TMI (Too Much Information) //Curators: Paloma Sagüez, Rodolfo Muñoz y Clara Broseta
09th may to 27th may 2018
TMI (Too much information) is an acronym used to tell someone else that you are sharing too much information and that it is private or embarrassing.
TMI derives from social networks and is transferred to the sample as a reference to the large amount of information to which we are currently susceptible, and at the same time it fulfills the function of questioning the personal filter that each one generates to manage the information they receive.
The following exhibition seeks to reflect on the forms of mediation of images within the massmedia using as a reference point three of the best-selling newspapers in Spain, El País, El Mundo and La Vanguardia.
The newspapers serve as communication tools that seek to inform about the most relevant events of the moment, for this purpose each one of them creates internal selection criteria favouring certain news over others. Within the newspapers the cover represents the most predominant space, in which the images play a privileged role, they are the ones that portray and connote those events in different ways.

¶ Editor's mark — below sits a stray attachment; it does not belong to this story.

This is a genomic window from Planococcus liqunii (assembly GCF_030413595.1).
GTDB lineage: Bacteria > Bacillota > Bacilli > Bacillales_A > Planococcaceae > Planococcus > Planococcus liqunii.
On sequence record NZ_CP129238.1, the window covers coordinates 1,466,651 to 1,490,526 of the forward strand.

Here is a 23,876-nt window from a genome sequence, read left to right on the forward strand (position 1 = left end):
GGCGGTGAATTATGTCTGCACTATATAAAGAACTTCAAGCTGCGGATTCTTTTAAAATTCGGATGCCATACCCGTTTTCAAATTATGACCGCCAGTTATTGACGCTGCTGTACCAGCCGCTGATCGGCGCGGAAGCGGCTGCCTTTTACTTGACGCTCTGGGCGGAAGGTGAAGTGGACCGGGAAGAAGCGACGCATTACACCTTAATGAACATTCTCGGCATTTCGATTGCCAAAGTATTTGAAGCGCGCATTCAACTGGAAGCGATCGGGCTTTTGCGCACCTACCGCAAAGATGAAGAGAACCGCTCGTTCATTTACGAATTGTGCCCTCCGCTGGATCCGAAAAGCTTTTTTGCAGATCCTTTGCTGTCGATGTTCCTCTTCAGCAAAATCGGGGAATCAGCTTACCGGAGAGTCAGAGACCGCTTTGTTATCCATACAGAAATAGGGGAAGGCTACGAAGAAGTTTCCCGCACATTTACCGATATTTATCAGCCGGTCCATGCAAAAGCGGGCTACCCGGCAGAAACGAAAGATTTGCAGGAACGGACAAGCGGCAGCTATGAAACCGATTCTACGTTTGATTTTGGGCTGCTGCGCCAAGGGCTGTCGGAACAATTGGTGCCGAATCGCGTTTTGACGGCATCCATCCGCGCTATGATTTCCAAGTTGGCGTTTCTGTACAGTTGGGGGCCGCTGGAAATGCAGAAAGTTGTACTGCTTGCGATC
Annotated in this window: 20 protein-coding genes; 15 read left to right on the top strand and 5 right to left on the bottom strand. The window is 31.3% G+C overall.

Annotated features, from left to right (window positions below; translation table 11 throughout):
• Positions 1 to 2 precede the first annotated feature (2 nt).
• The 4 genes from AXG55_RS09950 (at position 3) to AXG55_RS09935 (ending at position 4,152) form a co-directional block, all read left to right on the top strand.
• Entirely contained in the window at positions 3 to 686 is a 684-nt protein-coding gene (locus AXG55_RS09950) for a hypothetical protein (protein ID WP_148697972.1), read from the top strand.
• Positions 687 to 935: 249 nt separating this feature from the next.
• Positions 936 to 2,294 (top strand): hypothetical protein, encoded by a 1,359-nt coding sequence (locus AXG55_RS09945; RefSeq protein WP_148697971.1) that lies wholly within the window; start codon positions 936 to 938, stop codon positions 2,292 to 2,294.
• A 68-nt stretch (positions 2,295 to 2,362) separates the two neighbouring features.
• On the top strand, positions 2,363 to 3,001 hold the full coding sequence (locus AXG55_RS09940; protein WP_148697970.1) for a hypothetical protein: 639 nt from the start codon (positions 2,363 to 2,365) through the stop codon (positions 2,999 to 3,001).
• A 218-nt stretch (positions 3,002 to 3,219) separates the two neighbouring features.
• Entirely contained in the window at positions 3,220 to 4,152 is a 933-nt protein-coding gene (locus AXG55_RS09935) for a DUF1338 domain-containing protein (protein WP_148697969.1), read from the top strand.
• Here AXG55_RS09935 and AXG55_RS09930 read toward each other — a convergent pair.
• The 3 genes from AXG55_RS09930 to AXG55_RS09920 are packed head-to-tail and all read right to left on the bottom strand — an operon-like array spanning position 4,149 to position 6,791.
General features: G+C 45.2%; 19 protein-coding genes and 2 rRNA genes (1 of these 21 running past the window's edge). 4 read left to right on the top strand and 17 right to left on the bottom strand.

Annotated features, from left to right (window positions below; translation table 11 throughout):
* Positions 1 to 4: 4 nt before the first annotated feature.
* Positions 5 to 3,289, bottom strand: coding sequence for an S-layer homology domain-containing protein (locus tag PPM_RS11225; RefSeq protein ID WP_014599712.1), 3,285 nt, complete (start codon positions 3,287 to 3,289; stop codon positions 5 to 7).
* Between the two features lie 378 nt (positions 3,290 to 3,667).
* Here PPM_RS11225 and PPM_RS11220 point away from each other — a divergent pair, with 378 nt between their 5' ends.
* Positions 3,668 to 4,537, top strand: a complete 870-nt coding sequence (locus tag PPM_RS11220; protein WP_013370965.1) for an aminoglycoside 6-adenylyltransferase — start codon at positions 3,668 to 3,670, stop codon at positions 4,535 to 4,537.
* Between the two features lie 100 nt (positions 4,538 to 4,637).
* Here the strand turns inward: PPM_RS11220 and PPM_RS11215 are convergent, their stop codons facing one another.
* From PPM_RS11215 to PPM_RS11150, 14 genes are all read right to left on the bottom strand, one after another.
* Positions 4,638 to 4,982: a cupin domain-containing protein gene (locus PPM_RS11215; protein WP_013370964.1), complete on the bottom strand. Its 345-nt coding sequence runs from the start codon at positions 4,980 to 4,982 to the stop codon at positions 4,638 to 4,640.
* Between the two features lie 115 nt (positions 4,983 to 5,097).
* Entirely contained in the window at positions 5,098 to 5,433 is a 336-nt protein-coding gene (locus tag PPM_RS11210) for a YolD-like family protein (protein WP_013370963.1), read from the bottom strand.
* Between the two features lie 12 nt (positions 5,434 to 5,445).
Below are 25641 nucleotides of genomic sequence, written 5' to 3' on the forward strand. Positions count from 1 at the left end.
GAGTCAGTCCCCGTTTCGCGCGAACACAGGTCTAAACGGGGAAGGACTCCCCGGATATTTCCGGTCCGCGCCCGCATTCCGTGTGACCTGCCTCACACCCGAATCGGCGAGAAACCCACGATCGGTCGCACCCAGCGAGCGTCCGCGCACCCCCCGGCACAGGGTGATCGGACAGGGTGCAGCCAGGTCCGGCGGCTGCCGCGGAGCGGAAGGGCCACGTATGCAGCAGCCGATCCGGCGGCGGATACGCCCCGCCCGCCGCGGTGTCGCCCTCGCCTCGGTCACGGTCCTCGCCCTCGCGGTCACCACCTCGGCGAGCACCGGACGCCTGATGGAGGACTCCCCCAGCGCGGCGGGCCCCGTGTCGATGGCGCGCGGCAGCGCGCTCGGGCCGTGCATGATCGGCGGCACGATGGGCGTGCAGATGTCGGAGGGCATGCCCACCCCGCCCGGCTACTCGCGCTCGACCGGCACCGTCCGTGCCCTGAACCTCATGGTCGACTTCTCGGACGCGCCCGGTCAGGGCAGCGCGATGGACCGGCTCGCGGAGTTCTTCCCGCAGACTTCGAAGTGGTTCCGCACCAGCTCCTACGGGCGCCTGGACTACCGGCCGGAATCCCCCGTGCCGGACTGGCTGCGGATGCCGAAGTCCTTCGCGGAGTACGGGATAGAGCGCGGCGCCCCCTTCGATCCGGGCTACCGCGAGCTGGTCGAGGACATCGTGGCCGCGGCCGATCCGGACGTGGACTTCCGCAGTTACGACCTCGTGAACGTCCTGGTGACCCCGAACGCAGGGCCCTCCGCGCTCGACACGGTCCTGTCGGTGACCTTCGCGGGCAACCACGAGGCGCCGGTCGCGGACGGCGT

With the introduction of new platforms, which aim to connect their users, a struggle between the media has been unraveling. New spaces such as Facebook, Instagram or Twitter serve as a source of information to keep your viewers updated on the latest news. These platforms have been set up as they create a more immediate connection with reality or with one another, and media such as the print media have become obsolete.
In the new interconnected media, the hierarchy of images is not exercised from the notion of the cover image, as it is in the case of newspapers, but is established from the degree of interest that users have in them.
These new platforms have allowed viewers to be producers of their images, turning them into active agents in shaping our imaginary. This translation of roles allows us to question the hegemonic power that the mass media creates over its audience.
The exhibition contrasts these two categories of media to generate a space that allows us to reflect on the different forms of visual representation today through the media.